Despite the 11 deaths, Transocean’s safety metrics still put 2010 ahead of 2009. That year, four Transocean workers died and the company waived executive bonuses “to underscore the company’s commitment to safety.” Twenty-five percent of the total Transocean executive bonuses are linked to the safety data, which is divided into two components: the rate of incidents per 200,000 hours that employees work and the potential severity of the incidents. ( )

Like BP, Tesoro was a safety award winner that received recognition is for reducing “recordable injury rates”, the lost-time injuries that must be reported to OSHA. On April 2, 2010, an explosion at the Tesoro refinery in Anacortes, WA killed seven workers.

Three days after the Tesoro tragedy, 29 workers died in an explosion in Massey Energy’s Upper Big Branch mine in West Virginia. Massey CEO, Don Blankenship, immediately began blaming God and the workers themselves for the catastrophe meanwhile touting Massey’s safety awards. These awards recognized low levels of lost-time injuries.  Six months before the worst mining disaster in 40 years killed 29 Massey workers, CEO Blankenship said, “At Massey Energy, we embrace our commitment to safety at all levels – from executive to miner…and the awards reflect the company’s dedication to safety at all of our facilities”( ).

All of the attention focused on safety metrics performance seems to come at the cost of the big picture -job-related injury, illness or death. Focusing on worker behaviors rather than exposure to hazards will not get us to the Vision 2020 goal of zero injuries. The blame-the-worker programs will only drive down the reporting of injuries, not the fact that the injuries are still occurring. Furthermore, the focus on hazard exposure will be lost.

We recently had the fourth contractor killed at a CAT facility in the Peoria area in recent years. On April 17th, 2011, 34-year-old Troy Bryner died of injuries he received in East Peoria Building KK. Bryner worked as a senior mechanical technician for ATS and he deserved to be able to go home to his family.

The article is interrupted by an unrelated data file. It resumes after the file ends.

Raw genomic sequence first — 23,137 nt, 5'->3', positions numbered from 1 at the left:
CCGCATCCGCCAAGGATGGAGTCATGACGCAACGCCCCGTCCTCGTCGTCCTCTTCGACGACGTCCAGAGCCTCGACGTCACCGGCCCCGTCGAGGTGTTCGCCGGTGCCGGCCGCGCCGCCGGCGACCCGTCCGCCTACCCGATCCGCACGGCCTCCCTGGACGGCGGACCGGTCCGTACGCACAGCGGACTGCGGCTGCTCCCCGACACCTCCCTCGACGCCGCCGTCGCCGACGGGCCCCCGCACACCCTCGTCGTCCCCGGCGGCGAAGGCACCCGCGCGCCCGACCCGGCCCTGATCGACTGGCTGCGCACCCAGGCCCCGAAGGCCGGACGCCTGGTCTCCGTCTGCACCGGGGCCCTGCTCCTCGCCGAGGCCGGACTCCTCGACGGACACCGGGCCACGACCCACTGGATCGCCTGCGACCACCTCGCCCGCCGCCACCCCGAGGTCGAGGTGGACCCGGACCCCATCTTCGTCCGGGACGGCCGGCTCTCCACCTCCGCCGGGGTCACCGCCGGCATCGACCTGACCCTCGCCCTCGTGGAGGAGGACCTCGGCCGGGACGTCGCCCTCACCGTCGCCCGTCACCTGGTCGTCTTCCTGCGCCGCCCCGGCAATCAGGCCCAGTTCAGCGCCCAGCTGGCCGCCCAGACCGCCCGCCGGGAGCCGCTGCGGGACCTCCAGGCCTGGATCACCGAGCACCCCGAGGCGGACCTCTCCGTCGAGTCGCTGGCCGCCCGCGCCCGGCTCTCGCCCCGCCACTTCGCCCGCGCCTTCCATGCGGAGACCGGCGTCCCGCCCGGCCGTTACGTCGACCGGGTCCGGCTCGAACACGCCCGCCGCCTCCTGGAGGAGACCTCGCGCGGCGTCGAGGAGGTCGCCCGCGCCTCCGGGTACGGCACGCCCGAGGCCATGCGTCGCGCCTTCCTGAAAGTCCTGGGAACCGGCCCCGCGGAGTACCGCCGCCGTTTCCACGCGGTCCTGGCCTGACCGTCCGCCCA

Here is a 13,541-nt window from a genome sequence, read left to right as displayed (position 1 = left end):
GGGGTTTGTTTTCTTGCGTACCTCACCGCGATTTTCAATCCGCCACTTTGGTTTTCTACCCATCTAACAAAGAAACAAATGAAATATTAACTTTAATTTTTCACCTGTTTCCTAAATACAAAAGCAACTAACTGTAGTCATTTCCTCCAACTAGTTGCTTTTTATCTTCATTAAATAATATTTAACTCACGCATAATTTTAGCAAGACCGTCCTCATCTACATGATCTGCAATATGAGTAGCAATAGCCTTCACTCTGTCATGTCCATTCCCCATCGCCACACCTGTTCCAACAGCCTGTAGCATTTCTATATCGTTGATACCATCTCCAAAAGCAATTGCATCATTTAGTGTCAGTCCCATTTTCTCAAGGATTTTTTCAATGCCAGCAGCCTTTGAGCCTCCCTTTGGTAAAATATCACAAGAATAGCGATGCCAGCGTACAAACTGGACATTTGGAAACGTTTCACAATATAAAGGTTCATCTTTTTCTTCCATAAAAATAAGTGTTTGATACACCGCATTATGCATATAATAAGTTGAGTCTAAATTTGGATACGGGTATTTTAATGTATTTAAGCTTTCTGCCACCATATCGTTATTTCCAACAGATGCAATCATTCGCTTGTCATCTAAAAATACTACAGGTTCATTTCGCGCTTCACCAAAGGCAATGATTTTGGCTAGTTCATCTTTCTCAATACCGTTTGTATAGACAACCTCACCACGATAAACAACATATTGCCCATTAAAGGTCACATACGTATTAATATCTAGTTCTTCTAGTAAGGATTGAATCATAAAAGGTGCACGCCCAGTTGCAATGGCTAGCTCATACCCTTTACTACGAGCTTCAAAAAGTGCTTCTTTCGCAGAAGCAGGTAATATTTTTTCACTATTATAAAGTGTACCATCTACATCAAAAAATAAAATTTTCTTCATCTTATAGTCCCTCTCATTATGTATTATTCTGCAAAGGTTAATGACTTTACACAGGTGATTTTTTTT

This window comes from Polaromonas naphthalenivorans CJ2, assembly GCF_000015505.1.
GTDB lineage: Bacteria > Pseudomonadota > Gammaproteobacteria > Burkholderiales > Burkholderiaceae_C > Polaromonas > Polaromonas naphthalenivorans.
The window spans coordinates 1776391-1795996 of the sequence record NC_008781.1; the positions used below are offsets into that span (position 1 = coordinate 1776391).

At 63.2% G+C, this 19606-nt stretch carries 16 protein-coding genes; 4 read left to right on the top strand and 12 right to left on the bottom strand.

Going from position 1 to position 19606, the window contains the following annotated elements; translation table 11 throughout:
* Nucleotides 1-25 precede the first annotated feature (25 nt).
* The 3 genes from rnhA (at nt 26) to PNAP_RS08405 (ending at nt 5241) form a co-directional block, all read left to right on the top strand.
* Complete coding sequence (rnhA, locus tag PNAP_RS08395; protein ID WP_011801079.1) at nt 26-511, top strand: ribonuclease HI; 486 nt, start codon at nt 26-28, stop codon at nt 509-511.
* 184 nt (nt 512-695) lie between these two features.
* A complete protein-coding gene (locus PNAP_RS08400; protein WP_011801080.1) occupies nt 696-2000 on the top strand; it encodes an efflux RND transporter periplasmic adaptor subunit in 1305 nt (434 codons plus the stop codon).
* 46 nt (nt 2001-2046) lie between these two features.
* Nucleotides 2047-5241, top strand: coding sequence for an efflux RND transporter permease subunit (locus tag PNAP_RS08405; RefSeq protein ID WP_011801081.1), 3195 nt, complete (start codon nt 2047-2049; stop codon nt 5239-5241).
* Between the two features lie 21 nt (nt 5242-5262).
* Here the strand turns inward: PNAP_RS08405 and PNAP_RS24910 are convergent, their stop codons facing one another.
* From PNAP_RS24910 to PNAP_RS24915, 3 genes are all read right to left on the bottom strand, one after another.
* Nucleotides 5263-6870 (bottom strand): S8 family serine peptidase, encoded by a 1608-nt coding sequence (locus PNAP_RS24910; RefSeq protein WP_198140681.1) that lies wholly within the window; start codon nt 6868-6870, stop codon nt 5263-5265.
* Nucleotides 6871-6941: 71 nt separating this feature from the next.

We all go to work to provide for ourselves and for our families. We shouldn’t fear for our lives, nor should we fear for our jobs because we report work-related injuries and illnesses. If you cannot get a hazard corrected, call for your union safety representative. If you are injured, report it. If you are interviewed regarding the injury or illness, demand that you want your union representative present. If you are not provided a representative, tell management you are invoking your Weingarten Rights and do not wish to answer any questions. If you are told you are being suspended or terminated, demand that the company provide you a union representative, even if you are a Supplemental employee.

The union tried to negotiate fault-free injury, illness, near-miss and hazard reporting during 2011 bargaining, but Caterpillar was not remotely interested. At CAT, the mindset is that management can discipline their way to good health and safety performance. I hope they are careful what they wish for.